Parents can pass on trauma to their children
PARENTS involved in tragedies such as the Holocaust and 9-11 can pass their trauma-related biological functioning onto their children, Queensland's Child Protection Inquiry has heard.
Mater Child and Youth Mental Health Service director Brett McDermott told the inquiry in Brisbane on Thursday how trauma could be passed between generations.
And he said there was evidence of structural brain damage in abused children.
He said scientists now knew genes could work faster or slower, rather than a linear fashion as it was believed for decades.
"The seminal studies have been done to show good parenting makes your genome work faster and be more efficient and make its stress responses better and you respond to your environment in a much more kind of rigorous and reactive way," he said.
"Whereas bad parenting closes off your genome and makes the reactions much more all or nothing, much less regulated, much less sophisticated, and it's called gene programming.
"It happens early in life. In fact, it probably can happen in utero as well and it sets people up for a way of interacting with the environment for the rest of their life."
Mr McDermott told the inquiry about psychiatry and neuroscience professor Rachel Yehuda, who examined 38 pregnant women who were at or near the World Trade Centre at the time of the attack and the effect it had on their children.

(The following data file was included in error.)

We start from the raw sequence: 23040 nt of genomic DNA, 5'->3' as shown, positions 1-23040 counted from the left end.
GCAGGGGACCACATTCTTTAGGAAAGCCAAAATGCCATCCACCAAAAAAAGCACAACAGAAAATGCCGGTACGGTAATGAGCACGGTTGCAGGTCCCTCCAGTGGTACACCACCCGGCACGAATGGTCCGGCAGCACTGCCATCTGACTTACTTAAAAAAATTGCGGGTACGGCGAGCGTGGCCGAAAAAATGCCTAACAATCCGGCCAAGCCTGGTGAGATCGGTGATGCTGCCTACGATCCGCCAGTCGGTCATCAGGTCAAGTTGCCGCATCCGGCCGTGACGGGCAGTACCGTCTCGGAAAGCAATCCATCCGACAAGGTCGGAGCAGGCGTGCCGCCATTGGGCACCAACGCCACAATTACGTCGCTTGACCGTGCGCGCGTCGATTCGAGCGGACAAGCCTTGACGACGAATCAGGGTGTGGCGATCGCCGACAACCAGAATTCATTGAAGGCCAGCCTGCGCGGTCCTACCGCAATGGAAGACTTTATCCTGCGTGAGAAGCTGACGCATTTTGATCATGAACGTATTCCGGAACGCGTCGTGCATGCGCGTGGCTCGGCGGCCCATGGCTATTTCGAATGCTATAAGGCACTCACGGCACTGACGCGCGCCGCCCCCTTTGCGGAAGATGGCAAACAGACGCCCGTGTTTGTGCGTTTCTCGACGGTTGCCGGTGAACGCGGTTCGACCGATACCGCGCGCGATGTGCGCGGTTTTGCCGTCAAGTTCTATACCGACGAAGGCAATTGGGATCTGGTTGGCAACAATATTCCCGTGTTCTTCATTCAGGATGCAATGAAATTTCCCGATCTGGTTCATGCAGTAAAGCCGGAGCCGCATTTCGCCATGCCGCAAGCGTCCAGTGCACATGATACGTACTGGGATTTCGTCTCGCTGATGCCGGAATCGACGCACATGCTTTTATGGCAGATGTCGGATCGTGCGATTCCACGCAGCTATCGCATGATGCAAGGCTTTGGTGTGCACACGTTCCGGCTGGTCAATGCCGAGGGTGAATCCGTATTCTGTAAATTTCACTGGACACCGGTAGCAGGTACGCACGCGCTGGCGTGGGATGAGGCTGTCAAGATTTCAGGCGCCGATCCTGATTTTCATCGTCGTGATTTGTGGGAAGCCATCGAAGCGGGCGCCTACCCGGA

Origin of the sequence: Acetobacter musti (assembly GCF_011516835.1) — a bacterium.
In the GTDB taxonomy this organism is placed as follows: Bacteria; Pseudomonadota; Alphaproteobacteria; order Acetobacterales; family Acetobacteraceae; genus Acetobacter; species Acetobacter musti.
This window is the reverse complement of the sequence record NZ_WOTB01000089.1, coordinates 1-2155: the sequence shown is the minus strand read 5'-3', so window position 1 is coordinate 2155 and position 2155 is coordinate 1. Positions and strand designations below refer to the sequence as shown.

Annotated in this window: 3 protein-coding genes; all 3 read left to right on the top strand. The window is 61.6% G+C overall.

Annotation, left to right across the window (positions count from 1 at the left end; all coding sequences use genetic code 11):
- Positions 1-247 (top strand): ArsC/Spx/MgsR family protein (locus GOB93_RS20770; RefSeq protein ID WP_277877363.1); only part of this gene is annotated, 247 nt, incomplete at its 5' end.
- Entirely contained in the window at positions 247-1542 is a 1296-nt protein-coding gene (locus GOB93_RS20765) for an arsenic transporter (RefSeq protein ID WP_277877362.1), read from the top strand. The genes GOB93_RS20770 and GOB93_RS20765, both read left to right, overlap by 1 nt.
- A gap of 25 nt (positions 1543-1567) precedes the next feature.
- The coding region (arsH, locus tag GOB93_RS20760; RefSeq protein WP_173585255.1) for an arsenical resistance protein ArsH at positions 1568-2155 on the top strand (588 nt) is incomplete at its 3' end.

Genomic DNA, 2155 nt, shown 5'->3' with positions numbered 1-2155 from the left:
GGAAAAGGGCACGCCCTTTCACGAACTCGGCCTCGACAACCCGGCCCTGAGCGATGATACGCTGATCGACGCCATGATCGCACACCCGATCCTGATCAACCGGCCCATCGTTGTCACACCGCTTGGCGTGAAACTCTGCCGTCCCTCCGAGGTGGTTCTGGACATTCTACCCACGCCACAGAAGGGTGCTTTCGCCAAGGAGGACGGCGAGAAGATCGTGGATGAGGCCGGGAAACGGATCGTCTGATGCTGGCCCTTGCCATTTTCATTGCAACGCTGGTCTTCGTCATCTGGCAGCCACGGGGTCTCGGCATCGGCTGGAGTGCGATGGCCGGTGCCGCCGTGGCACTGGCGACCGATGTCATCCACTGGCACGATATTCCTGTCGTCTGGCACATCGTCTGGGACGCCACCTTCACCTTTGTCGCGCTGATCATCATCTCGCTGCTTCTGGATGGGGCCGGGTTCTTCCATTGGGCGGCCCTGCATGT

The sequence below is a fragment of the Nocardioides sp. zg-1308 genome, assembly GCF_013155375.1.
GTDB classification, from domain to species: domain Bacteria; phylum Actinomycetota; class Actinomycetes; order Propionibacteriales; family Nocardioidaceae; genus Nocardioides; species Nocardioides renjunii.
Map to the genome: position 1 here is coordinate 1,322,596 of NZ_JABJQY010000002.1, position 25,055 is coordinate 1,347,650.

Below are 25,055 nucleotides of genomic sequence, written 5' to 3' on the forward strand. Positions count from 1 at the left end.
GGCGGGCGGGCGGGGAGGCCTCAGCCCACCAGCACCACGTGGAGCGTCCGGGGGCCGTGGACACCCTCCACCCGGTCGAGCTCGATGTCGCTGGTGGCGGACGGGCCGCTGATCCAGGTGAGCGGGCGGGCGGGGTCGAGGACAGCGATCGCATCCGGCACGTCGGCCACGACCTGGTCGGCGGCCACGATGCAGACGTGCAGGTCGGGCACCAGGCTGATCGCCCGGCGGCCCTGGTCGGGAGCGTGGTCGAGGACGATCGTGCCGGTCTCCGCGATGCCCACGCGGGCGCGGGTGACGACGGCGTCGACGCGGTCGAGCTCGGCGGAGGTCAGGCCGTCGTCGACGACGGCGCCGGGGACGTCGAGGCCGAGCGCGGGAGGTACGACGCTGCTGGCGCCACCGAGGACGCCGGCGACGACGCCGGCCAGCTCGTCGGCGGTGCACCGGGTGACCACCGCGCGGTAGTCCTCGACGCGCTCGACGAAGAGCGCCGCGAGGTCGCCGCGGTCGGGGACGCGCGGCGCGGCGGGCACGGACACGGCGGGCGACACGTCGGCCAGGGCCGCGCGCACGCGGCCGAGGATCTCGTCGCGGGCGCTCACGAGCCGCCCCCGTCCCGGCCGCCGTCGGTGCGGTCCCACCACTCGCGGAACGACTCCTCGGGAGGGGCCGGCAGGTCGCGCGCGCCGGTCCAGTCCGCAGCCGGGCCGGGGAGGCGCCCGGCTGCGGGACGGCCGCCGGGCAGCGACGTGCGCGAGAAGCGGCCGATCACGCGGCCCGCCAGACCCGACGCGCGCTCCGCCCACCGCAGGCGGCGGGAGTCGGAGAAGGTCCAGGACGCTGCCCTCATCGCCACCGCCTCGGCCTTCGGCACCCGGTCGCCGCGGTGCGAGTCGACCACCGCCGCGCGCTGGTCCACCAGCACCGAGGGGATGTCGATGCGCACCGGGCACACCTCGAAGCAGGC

"Rachel Yehuda has had a series of studies and she's look also at the children of Holocaust survivors and found that the gene pattern of abused people is actually not randomly passed on," he said.
"It's very specifically passed on to the child, so the degree of ravelling and unravelling of your genome, ergo the speed with which your genome works, it's actually passed through generations.
"She looked at people after 9-11, mothers who were pregnant and have different levels of exposure to that tragedy.
"The highly exposed, their genome was more ravelled and tighter and the genome of the babies was more ravelled and tighter."
Mr McDermott also said the "take-home message" from neurobiology was that early protection from abuse was desirable, especially for babies and pregnant women who had abusive histories.
"These are extremely high risk groups for the offspring having brain damage," he said.